In Ohio, a nursing home coalition warns of "life-threatening health risks" if Medicaid reimbursements are cut under Gov. Ted Strickland's proposed budget plan while diabetes patients in the state are threatened by a lack of coverage.
The Columbus Dispatch reports that that "the Skilled Nursing Care Coalition released a statement saying a $300 million reduction in Medicaid reimbursement would force closing dozens of nursing homes and necessitate the transfer of residents to other locations 'causing trauma and life-threatening health risks.' Further, 2,000 jobs would be lost and the quality of care in the remaining homes would suffer, the coalition predicted."
The paper reports: "Strickland 's original budget proposal called for boosting a tax paid by nursing-home operators to $11 a day per bed, up from $6.25. The tax would generate $285 million over the biennium, revenue that would contribute to the state's share of Medicaid costs and trigger the release of additional federal matching funds. Democratic leaders in the House changed the reimbursement formula so that nursing homes would get back all the money they paid. Senate Republicans sweetened the deal, resulting in what would be a $1.2 billion boost over four years compared to Strickland's plan." Strickland responded last week by proposing a return to his original figure. The debate regarding the two-year budget plan now "heads to a showdown" as it approaches a July 1 passage deadline. Meanwhile, "the nursing home group wants to stick with the Senate version, which members said would provide adequate funding and generate $686 million for other Medicaid services through fees paid by nursing homes" (Johnson, 6/25).
Meanwhile, the Plain Dealer reports that diabetes patients are threatened by loss of coverage. The paper reports: "Greater Cleveland diabetes patients are showing health improvements in areas such as blood sugar control, but the gains are threatened by a growing number of people losing insurance coverage."
The Plain Dealer reports: "A nonprofit collaborative called Better Health Greater Cleveland began examining medical records of more than 25,000 diabetes patients in 2007. The program is the first large-scale effort locally to report on how patients and their doctors are managing the chronic disease."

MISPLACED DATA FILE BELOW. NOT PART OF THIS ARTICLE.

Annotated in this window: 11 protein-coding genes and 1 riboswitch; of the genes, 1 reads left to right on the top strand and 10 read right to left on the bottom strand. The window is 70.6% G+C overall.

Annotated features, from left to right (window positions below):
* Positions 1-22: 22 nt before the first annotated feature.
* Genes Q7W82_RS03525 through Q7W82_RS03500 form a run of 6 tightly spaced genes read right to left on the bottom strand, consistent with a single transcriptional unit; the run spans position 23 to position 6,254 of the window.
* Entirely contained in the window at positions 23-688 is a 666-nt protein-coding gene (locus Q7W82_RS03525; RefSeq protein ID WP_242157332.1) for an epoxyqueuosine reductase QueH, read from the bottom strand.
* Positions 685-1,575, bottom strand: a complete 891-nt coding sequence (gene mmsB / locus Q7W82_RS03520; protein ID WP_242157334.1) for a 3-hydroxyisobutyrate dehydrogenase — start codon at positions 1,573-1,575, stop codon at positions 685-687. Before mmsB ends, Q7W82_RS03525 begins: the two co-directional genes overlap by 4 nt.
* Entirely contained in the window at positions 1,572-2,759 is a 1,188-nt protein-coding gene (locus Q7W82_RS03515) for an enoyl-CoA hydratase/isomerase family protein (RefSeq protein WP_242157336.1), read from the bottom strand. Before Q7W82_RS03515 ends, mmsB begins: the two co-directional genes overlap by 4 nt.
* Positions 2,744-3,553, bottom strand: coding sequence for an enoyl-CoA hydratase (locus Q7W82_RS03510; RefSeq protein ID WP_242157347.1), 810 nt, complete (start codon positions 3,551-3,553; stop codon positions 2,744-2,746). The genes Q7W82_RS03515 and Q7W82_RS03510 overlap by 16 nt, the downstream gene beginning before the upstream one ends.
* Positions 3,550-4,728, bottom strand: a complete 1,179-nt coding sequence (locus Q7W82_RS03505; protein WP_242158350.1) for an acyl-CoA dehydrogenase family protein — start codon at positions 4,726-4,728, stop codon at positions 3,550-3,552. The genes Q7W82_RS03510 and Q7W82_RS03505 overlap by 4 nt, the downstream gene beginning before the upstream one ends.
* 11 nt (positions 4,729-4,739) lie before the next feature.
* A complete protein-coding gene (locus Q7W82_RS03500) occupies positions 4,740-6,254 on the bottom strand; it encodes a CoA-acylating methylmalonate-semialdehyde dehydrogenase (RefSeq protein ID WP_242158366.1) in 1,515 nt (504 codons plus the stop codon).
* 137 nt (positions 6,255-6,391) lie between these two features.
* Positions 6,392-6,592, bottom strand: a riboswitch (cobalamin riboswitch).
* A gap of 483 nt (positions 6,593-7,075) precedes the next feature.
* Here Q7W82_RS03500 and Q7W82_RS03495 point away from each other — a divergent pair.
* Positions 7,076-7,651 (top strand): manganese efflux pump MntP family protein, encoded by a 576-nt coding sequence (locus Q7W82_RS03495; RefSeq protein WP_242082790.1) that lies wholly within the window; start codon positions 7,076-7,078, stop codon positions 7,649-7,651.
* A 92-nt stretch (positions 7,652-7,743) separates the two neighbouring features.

"The reporting is designed to prevent kidney failure and other costly, life-threatening medical complications triggered by uncontrolled diabetes." The paper notes: "The collaborative is still crunching numbers, but preliminary estimates are around $200 million a year in largely preventable local hospital costs, said Dr. Randall Cebul, director of Better Health Greater Cleveland. Already, organizers are reporting progress over the span of a year. About half the patients in 2008 met benchmarks for diabetes control, including blood sugar tests and eye exams, compared with 39 percent in 2007. But some worry about the devastating effect of joblessness and loss of health insurance. Diabetics require high levels of medical maintenance. Many have related health problems and require a dozen medications, in addition to blood sugar testing supplies. The new report shows that from 2007 to 2008, the number of uninsured patients in the group increased 19 percent. That means more than 600 of the 25,724 patient lost health coverage" (Spector, 6/26).